Lunch today is gnocchi, deep-fried chicken from some fast-food place, and rapini. I complained to my mother that the chicken is full of salt, but the warning went in one ear and out the other. (I can’t figure out if buying deep-fried chicken is a convenience or a gesture to the idea that they are not hide-bound to old immigrant traditions.)
The title – vernacular – is a favorite word of mine. However, it’s always been difficult to apply it to anything other than the switching of the Catholic Mass from the universal Latin to the local language. This mental block comes specifically because I was raised Catholic and can remember Vatican II and the switch – the altar moved so that the priest faced the congregation and the old Latin became English. But my non-Catholic friends have always used the term to refer to the architectural designs common in an area. And I like applying the term to housing design. The house in the image is a typical 1920’s/1930’s frame structure here in Northern Ontario. It resembles in form, what we in the US, would call Cape Cod style. (I remember seeing similar house in the beach communities around Narragansett. John’s family summer cottage looked a lot like the house in the picture, just smaller and with no basement.) The alterations, to the typical New England cottage design, are mainly in the steeper roof pitch – understandable given the northern climate and the snow-bound winters and in the addition of a basement lifting it off the ground, off a ground that can stays frozen 5 months of the year.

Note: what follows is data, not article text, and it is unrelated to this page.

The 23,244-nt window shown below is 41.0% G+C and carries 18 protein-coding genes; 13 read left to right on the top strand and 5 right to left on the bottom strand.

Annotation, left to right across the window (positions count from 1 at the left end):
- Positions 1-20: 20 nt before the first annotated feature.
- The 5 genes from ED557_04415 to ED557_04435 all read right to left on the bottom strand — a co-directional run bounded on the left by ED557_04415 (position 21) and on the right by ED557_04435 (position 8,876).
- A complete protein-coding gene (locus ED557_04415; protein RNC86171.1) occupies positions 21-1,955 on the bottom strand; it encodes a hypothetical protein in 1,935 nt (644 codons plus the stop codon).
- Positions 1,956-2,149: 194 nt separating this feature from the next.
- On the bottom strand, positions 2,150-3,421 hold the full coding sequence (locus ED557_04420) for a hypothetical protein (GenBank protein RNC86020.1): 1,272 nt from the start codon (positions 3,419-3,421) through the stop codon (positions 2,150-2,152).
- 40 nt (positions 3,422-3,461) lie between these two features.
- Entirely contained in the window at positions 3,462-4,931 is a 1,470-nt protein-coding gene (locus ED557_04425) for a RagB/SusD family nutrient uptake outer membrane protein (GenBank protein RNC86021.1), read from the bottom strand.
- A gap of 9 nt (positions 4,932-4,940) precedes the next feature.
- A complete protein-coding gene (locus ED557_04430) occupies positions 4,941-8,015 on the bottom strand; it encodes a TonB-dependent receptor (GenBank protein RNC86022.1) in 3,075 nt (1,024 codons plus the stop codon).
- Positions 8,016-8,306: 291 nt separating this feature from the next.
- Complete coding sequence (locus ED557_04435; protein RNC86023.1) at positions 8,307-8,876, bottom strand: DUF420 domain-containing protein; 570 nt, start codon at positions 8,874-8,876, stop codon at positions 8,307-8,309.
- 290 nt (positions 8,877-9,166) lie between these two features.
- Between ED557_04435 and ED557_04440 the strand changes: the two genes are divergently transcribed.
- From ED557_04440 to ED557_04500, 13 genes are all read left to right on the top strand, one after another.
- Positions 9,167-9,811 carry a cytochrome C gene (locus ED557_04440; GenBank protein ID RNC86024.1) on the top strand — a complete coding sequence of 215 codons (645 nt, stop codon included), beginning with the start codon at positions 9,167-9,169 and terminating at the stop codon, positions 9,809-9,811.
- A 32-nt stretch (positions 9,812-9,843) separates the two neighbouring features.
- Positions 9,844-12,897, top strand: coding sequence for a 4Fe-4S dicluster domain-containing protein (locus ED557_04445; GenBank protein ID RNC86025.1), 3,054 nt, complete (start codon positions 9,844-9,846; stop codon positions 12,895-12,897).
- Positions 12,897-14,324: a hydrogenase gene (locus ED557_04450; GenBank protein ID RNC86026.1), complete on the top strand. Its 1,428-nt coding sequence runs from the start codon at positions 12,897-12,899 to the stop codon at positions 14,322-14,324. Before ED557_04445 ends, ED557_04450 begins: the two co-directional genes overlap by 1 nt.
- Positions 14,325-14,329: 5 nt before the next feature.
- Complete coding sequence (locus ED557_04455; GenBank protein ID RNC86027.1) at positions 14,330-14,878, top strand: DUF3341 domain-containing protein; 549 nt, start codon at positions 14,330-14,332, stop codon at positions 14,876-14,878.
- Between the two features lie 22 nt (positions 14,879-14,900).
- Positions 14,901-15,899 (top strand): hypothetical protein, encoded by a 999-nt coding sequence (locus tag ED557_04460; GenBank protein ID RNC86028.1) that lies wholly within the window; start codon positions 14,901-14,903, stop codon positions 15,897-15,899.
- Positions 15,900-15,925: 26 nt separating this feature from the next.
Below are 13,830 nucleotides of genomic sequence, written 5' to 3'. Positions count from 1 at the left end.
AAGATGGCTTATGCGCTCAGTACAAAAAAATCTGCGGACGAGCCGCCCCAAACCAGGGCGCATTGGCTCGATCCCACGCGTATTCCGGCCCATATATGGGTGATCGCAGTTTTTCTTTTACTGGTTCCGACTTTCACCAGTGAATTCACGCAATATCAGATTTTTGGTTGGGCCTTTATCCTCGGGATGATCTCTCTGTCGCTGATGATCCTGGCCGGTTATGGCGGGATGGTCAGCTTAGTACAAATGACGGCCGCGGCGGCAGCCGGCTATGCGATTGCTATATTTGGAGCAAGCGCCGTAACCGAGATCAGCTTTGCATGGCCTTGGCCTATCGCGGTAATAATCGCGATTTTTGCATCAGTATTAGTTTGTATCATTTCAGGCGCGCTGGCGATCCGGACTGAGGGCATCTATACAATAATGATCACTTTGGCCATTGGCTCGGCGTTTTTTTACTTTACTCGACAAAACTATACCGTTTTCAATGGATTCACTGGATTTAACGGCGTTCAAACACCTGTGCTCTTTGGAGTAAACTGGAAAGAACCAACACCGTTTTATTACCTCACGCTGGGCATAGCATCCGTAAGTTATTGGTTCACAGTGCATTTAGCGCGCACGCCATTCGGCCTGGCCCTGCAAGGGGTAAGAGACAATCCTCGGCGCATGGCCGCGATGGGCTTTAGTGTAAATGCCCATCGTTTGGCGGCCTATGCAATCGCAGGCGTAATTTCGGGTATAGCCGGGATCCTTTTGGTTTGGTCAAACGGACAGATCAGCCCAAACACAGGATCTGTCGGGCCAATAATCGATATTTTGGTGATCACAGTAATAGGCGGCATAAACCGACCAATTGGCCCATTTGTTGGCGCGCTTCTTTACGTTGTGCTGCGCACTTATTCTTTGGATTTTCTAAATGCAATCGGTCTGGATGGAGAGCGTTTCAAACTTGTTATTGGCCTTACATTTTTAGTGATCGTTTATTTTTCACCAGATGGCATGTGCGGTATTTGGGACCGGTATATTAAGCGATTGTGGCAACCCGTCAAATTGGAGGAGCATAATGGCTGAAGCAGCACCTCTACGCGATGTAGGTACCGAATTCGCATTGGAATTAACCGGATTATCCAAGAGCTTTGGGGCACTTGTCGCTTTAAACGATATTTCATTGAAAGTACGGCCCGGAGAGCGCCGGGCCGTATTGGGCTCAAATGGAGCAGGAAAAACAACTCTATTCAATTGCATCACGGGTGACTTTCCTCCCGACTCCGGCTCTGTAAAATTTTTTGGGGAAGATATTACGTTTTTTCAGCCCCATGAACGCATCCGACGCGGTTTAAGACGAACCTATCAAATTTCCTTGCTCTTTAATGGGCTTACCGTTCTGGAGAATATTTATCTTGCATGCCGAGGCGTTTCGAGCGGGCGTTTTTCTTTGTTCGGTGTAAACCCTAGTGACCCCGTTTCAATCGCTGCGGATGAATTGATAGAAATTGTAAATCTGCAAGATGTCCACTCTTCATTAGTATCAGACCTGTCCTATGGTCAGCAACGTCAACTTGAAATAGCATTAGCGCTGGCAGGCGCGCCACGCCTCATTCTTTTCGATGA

Without a car, I’ve been walking everywhere and this morning I headed west and into the subdivisions on the other side of Goulais Avenue. I had never walked in this area before and it was wonderful to discover a neighborhood full of old houses that have been maintained, upgraded, but not fractured. (The house in the image does not have its front steps, but the pylons are there to support them once they are installed. Let’s hope that they don’t use wolmanized or pre-fab materials.)
The last two times I was up here in the spring, I shot these beautiful yellow flowers that lined the ditches and covered the bogs in and around Connie-and-Ron’s cottage. Connie has transplanted a bunch of the plants from the boggy back-lot across the street to the banks of the drainage-ditch on the north-side of the property. The plant is also know as Caltha cowslip and kingscup.